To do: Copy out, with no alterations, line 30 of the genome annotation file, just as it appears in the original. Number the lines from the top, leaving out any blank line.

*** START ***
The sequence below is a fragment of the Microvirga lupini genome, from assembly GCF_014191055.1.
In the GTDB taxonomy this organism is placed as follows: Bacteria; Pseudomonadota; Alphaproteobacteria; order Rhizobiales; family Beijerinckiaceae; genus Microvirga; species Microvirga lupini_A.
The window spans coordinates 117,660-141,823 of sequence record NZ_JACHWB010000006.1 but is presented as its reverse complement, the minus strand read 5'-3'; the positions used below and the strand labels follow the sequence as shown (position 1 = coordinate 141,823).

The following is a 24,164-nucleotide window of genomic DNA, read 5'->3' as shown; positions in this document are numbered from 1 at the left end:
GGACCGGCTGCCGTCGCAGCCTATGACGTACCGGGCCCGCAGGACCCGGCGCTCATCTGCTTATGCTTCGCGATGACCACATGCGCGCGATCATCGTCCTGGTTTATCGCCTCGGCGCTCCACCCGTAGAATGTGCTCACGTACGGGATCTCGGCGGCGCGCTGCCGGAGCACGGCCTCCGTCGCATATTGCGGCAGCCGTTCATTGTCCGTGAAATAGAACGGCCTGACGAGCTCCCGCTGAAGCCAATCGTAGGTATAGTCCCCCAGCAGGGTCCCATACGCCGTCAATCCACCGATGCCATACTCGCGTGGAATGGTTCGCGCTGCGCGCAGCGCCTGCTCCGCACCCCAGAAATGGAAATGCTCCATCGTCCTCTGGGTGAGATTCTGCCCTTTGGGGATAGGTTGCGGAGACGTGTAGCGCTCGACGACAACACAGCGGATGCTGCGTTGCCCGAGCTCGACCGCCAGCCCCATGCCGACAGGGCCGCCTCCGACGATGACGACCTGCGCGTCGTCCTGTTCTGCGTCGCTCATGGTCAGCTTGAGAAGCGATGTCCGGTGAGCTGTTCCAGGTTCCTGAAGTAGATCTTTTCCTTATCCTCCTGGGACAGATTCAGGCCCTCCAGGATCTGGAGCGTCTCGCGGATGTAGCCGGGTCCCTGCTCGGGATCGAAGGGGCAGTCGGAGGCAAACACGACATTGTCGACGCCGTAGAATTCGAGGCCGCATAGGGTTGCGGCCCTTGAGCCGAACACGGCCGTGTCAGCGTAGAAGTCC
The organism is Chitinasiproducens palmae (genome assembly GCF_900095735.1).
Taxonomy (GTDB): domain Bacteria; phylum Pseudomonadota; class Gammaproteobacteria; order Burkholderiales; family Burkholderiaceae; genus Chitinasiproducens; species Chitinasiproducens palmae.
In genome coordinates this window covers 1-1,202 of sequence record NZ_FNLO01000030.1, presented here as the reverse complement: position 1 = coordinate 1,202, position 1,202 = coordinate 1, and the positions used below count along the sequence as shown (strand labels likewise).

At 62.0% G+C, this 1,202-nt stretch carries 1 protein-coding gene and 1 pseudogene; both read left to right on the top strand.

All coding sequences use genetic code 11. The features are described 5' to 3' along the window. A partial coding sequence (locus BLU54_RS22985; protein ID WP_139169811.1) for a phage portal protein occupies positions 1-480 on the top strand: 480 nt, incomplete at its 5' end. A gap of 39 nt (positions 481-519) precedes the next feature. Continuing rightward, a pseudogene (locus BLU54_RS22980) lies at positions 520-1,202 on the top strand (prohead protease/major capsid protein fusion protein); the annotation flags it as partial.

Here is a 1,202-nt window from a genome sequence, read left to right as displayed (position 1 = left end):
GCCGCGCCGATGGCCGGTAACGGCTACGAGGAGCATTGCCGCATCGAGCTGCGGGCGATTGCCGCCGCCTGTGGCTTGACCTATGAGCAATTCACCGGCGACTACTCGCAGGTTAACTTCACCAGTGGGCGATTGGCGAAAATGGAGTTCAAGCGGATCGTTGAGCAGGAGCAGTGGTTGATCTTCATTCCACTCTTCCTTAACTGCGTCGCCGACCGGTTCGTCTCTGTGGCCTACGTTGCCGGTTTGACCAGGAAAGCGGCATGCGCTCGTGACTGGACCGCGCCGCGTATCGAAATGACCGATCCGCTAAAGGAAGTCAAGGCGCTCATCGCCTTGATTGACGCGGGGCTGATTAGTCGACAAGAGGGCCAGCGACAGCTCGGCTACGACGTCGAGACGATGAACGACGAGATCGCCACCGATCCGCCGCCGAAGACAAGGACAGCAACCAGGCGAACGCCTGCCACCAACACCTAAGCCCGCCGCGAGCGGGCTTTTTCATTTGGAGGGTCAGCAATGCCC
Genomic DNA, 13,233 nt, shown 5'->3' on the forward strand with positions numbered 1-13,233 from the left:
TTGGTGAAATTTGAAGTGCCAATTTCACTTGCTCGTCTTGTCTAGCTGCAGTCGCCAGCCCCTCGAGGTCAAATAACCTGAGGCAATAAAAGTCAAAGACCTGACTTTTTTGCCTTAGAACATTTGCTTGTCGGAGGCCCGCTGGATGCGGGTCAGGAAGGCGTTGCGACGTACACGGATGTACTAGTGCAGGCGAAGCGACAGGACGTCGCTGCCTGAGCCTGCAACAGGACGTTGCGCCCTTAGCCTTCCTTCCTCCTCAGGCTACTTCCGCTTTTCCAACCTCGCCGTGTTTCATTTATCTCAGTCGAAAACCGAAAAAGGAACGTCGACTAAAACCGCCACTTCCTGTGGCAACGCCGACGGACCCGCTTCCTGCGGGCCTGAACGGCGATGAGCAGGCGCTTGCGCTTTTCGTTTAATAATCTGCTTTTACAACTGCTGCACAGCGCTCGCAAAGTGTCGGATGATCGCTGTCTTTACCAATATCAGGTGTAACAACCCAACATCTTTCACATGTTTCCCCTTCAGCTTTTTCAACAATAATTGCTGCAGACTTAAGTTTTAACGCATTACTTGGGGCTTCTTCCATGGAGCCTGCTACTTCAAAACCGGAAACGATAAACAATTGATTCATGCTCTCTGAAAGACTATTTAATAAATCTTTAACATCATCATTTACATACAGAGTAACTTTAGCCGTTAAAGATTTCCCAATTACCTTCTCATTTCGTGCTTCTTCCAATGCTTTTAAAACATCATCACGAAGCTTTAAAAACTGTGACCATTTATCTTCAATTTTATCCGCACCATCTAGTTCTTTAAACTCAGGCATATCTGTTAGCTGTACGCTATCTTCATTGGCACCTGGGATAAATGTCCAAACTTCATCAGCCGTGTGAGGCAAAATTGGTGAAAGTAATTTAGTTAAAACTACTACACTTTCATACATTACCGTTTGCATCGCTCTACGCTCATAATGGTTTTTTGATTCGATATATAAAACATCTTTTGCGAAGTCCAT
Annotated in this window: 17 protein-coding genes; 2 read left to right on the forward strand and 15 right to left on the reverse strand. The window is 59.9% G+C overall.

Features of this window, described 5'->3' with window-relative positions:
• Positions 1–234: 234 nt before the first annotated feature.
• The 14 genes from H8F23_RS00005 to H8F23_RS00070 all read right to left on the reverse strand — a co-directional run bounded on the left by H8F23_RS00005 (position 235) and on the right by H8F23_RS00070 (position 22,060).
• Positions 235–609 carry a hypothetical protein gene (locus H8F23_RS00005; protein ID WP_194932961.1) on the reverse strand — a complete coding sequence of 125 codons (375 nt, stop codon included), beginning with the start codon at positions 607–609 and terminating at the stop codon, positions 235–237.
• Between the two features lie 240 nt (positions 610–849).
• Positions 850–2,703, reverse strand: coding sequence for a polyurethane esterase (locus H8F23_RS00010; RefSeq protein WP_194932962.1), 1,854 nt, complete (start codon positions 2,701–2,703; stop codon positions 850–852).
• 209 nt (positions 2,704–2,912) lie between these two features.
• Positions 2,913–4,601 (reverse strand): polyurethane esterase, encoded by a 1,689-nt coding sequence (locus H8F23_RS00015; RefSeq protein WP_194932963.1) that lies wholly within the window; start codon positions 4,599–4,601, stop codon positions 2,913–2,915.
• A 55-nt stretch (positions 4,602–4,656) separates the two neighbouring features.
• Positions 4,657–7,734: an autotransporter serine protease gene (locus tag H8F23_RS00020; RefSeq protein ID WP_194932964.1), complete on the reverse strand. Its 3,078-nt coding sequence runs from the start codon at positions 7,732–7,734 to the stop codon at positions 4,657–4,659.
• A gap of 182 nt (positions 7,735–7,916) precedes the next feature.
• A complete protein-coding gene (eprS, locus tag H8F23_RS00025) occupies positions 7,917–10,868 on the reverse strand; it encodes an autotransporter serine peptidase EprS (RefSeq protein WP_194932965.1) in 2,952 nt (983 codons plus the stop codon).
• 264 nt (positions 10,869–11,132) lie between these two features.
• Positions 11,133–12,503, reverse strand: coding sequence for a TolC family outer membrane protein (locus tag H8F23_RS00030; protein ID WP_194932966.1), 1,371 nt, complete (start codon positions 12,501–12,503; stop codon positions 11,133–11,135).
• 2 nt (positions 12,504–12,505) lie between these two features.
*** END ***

• 2 nt (positions 12,504–12,505) lie between these two features.